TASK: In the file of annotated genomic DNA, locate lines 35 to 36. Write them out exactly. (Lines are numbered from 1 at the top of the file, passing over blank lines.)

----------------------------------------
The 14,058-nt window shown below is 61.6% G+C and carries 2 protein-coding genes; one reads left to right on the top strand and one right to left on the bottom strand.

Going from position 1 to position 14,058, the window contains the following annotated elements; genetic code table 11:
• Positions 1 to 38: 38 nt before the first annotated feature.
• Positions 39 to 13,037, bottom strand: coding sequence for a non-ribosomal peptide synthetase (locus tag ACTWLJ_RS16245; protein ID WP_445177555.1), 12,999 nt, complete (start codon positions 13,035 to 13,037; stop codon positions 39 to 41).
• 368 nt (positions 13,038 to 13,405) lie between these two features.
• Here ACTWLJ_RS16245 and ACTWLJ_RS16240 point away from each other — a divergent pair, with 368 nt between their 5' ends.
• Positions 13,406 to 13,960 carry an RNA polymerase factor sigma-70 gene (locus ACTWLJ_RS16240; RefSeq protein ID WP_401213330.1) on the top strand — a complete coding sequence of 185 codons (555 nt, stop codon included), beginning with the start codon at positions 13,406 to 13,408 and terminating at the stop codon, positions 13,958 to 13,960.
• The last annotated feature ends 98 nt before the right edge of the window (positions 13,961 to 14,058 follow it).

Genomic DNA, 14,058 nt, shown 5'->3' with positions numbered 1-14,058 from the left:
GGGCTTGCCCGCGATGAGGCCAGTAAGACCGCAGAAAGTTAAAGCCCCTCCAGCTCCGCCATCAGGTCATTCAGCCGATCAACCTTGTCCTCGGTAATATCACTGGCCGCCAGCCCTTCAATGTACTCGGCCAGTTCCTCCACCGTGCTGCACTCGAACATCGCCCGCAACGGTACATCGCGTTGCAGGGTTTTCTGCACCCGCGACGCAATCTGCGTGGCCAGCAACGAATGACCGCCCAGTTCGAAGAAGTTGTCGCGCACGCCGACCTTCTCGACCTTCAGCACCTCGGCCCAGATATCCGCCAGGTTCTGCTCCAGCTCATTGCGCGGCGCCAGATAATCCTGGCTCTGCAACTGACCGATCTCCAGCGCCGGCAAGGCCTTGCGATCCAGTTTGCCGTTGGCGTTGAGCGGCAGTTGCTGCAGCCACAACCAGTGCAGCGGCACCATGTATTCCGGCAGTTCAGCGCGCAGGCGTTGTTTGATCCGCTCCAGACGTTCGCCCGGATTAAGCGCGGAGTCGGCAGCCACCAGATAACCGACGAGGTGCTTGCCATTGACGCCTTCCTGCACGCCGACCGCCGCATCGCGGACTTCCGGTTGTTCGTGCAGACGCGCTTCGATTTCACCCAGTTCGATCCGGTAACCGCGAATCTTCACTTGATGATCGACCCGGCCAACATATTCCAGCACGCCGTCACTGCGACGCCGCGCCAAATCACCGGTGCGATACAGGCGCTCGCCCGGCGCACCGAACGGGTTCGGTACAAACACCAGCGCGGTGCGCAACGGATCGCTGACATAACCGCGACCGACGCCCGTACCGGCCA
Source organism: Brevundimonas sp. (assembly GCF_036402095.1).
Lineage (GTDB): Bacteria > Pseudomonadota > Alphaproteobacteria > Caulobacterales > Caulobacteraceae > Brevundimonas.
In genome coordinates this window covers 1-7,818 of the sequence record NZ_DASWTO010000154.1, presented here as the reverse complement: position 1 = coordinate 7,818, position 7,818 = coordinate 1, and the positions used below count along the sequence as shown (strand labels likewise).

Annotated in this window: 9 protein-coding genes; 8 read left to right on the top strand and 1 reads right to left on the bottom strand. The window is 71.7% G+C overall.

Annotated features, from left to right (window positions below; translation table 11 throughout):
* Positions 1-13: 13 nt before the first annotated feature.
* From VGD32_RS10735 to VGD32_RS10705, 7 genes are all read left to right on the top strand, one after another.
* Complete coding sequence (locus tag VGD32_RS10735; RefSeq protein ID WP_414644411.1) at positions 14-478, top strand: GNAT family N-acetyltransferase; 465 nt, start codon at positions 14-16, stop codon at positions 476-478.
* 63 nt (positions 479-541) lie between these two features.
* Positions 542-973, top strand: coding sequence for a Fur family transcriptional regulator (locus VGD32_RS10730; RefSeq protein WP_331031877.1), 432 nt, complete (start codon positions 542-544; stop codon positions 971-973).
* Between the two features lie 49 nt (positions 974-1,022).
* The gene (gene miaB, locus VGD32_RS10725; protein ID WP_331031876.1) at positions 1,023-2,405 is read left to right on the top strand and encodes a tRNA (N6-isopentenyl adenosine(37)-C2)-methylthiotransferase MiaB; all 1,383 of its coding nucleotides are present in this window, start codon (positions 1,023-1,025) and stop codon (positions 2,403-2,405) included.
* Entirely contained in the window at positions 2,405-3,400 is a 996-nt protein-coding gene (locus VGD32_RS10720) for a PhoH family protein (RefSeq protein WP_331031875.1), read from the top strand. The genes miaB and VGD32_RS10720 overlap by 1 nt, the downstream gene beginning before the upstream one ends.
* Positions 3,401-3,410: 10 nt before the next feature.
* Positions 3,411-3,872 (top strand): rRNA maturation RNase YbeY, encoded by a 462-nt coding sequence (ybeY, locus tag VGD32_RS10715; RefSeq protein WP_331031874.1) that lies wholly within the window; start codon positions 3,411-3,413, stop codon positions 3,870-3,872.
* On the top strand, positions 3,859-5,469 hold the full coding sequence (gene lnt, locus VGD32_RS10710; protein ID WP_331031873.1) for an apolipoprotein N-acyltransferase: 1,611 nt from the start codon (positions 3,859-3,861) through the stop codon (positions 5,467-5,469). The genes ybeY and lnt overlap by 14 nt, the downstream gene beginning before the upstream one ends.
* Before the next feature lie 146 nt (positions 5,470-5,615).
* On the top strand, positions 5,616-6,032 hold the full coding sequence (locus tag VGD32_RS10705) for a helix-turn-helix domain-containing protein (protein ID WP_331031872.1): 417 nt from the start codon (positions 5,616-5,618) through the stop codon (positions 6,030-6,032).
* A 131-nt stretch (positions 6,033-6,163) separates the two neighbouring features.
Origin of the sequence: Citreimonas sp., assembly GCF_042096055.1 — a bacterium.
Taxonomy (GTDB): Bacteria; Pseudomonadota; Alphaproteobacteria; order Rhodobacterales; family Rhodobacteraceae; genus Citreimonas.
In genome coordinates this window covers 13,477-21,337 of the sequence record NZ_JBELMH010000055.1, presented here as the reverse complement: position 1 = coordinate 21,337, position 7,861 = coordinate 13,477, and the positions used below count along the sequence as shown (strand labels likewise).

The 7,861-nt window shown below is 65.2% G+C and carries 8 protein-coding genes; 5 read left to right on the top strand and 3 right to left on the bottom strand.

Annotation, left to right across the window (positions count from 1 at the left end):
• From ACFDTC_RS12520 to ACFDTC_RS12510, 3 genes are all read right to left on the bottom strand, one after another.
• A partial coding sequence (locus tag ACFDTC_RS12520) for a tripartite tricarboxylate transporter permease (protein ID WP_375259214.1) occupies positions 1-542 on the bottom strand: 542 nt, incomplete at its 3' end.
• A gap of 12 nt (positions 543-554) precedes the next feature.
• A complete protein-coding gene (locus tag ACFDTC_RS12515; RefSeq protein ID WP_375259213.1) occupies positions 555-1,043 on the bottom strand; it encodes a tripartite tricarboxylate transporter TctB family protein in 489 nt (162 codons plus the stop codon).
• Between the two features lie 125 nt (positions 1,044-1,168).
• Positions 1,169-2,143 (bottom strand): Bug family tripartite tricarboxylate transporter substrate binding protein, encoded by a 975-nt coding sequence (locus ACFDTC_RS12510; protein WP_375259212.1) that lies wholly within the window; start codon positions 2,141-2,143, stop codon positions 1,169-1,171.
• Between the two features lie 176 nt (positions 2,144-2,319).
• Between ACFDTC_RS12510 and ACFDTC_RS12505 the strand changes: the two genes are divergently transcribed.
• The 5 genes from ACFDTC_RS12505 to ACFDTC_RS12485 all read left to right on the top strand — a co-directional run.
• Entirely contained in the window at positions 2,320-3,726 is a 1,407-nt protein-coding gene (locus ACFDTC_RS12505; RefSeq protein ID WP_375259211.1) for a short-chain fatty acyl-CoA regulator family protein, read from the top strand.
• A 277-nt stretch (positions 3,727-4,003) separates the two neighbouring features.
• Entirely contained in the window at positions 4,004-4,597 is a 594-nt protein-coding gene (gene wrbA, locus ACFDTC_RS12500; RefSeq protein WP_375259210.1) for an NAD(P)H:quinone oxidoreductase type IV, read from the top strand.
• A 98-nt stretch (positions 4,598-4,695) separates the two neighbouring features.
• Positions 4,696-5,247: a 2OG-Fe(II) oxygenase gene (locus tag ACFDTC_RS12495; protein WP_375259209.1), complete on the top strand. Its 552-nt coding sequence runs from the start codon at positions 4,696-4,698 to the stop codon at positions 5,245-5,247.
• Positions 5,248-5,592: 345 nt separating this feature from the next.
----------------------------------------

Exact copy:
• From ACFDTC_RS12520 to ACFDTC_RS12510, 3 genes are all read right to left on the bottom strand, one after another.
• A partial coding sequence (locus tag ACFDTC_RS12520) for a tripartite tricarboxylate transporter permease (protein ID WP_375259214.1) occupies positions 1-542 on the bottom strand: 542 nt, incomplete at its 3' end.